Social housing rental defies location-driven pricing of private sector

council housingLocation, location, location are often quoted as the 3 watchwords of property pricing as the area in which you choose to live has such a huge impact on the costs of buying or renting a home.

While that is true of the private market the social rental map of London offers a very different picture. Kensington and Chelsea, and Westminster are the most costly places to rent a home in the private sector. But average weekly rents for social housing are highest not in these expensive central boroughs but in Newham and Camden.

Social housing provides an affordable alternative for people who do not have the resources to buy a property or rent in the private sector. It is provided by local authorities and by Registered Social Landlords, defined as those that manage at least 1,000 homes. These can be charities or companies; most are housing associations.

Rents charged by social landlords are much lower and increases are controlled by a formula put in place by the government. Government policy for the past 15 years has been for rent convergence in social housing to ensure that similar homes in similar areas are charged at the same level. In order to achieve this it set target prices with those below the rate given some scope in the rent formula to gradually get prices up.

This more uniform approach produces a surprising rental map of London. Urbs looked at data from Registered Social Landlords gathered by the Department for Communities and Local Government. Newham and Camden emerge with the highest average price while one of the most costly areas for private rental, Kensington and Chelsea, is cheaper than Barking and Dagenham.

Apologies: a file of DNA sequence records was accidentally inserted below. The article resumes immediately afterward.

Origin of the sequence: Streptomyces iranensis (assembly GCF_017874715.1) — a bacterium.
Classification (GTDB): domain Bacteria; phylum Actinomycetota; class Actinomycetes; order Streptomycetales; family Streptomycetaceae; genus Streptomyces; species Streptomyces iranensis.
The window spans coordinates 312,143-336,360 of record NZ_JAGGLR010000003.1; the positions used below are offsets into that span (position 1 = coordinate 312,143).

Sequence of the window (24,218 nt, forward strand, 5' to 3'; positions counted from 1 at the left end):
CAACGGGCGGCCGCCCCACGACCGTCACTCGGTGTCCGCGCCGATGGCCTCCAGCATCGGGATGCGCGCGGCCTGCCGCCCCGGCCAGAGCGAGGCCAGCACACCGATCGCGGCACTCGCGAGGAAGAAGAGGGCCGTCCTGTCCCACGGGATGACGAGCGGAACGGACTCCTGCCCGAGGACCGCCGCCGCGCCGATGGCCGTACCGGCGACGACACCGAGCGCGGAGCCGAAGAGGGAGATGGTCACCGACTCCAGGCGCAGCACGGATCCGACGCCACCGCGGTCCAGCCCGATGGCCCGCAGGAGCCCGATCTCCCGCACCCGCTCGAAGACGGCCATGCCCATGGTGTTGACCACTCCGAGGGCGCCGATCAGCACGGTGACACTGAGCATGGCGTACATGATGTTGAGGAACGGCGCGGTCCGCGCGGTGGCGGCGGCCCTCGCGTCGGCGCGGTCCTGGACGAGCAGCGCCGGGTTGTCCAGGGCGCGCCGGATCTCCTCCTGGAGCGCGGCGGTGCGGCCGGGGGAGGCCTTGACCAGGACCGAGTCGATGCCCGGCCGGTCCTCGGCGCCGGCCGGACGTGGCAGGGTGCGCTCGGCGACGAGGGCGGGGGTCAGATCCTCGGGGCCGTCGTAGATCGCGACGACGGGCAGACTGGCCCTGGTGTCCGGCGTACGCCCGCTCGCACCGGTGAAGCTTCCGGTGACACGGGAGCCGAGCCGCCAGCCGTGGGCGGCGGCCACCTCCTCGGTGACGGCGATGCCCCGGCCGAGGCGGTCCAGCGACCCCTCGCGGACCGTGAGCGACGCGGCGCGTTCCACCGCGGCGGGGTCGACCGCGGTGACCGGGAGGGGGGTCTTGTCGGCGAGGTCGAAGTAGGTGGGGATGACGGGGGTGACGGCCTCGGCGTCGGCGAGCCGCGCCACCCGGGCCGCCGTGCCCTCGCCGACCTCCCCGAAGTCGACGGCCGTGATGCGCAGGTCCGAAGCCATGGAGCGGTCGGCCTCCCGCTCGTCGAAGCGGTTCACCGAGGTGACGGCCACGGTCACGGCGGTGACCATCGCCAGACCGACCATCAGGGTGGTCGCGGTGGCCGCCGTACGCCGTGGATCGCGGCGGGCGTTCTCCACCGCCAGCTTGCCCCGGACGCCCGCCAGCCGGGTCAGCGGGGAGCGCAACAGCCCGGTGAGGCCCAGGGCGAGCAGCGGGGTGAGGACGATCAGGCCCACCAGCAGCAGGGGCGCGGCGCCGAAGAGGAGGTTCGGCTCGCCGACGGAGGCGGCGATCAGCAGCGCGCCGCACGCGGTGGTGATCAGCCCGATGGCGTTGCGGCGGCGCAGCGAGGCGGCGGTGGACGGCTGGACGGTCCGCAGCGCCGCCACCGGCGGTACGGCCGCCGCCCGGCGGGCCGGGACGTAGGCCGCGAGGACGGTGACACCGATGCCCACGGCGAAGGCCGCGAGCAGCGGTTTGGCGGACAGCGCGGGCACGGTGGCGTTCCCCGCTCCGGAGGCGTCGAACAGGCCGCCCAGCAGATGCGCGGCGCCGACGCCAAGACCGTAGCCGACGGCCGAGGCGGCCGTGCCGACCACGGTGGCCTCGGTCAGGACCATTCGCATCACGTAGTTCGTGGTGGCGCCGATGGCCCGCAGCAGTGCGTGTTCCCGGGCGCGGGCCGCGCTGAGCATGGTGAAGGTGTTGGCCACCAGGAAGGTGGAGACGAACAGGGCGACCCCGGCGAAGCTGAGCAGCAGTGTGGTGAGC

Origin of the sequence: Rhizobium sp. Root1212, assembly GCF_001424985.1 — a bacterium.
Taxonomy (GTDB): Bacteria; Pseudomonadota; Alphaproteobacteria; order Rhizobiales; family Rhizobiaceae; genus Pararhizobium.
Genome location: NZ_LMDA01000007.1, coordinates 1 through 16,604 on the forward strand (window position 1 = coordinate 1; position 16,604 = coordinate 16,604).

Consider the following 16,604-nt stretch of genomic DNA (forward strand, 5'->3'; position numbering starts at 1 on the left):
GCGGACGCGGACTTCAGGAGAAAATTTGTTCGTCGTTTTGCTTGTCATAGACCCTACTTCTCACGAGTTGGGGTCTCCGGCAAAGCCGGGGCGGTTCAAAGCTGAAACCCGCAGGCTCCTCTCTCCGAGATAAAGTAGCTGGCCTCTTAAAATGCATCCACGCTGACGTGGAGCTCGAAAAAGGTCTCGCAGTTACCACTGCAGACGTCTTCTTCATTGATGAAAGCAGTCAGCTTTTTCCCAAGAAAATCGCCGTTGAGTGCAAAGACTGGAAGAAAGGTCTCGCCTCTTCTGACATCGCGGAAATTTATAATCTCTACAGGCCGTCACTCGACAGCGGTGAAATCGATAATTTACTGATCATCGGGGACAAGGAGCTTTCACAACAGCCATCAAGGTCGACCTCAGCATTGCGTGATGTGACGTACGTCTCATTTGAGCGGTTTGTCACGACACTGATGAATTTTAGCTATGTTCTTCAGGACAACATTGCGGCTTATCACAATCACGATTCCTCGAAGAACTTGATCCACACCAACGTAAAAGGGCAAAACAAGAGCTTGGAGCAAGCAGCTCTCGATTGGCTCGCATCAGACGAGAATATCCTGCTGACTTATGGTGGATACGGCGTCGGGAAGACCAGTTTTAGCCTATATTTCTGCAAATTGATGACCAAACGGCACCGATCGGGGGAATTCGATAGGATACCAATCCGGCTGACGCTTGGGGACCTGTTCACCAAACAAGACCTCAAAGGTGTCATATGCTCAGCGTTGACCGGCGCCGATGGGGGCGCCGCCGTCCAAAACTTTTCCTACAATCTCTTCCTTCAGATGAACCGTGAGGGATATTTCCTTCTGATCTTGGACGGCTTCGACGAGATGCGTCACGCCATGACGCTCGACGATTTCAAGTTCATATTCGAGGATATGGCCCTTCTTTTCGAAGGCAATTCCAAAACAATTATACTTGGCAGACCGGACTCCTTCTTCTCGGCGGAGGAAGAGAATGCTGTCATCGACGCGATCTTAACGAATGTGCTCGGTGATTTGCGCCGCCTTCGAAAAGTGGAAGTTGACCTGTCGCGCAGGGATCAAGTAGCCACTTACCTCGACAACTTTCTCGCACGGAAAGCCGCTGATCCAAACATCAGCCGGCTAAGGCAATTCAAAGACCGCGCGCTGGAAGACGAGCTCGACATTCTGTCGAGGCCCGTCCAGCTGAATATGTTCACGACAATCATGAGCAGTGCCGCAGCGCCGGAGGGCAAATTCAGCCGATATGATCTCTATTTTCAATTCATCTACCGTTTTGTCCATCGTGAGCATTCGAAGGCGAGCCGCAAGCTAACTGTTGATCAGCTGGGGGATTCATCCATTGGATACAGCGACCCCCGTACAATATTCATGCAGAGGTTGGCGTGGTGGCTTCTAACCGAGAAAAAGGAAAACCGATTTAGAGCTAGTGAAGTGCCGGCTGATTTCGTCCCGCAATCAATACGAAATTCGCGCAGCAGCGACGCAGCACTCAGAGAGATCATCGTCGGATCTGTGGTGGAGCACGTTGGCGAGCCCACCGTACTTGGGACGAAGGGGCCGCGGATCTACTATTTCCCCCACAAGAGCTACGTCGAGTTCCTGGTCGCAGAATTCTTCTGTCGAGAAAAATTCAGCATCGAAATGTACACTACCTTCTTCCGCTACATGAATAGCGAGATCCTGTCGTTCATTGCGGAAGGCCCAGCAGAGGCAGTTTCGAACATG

The data does not make clear the nature of the housing stock but tells a story of relatively level average rental pricing.

Social landlords

Using data from the Office for National Statistics in its Index of Private Property Rental Prices Urbs has previously looked at rental prices across London. The map shows a very different picture with sharp difference between monthly rental costs in central boroughs and outer areas.

Rental all prop map

In the last budget the Government revealed plans to extend the Right to Buy policy to housing association tenants, allowing them to own their rented home. While tenants who rent from Registered Social Landlords in central areas are paying similar rents to those in outer areas their properties are likely to command a much higher market value if they become part of the private housing sector.

Source data

See also

Families face the biggest premiums for renting homes in the capital

Under 40s locked out of housing market destined to be “generation rent”

Urban chic or leafy charm? Inner city rentals catch up with affluent areas